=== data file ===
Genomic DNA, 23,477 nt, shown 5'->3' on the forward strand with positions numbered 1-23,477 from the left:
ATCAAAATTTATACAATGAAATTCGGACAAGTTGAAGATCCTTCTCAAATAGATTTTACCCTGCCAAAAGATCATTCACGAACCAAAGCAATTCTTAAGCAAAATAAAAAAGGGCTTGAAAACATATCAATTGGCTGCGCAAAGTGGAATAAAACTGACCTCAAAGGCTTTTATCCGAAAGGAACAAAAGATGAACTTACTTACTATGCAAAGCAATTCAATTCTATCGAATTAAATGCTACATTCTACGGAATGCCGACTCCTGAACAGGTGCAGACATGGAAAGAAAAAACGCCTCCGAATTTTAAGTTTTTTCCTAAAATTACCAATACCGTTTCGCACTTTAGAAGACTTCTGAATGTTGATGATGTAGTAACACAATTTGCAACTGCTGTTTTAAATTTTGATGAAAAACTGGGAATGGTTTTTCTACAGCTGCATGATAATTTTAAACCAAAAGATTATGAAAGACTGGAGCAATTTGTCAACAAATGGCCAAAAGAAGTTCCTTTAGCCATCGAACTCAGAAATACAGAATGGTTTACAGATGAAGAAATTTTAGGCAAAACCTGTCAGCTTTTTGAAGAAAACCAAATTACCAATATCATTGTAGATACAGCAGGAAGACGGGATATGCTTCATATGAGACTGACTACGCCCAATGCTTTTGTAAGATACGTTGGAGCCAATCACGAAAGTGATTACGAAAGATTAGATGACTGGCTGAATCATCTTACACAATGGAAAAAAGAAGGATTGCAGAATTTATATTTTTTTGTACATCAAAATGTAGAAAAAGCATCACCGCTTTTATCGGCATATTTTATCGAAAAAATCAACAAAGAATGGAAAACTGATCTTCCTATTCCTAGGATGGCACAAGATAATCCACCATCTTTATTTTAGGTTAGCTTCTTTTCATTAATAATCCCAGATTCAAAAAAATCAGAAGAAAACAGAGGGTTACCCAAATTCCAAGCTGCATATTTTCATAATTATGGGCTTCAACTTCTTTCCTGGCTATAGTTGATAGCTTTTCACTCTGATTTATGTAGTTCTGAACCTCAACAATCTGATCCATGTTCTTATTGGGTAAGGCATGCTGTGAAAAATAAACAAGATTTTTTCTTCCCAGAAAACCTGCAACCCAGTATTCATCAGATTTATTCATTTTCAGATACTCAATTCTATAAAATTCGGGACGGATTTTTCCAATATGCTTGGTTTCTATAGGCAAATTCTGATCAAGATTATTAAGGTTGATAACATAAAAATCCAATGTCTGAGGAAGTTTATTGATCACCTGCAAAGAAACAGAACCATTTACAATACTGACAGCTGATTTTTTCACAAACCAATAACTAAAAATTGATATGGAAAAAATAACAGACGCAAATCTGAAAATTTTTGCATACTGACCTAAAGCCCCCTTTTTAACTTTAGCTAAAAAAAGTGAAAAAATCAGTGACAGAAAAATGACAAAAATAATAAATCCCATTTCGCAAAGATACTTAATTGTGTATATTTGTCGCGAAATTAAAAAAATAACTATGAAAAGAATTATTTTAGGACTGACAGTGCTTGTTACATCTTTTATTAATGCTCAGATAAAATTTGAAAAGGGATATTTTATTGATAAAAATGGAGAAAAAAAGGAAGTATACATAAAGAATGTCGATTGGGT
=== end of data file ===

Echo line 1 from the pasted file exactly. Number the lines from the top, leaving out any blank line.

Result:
Genomic DNA, 23,477 nt, shown 5'->3' on the forward strand with positions numbered 1-23,477 from the left: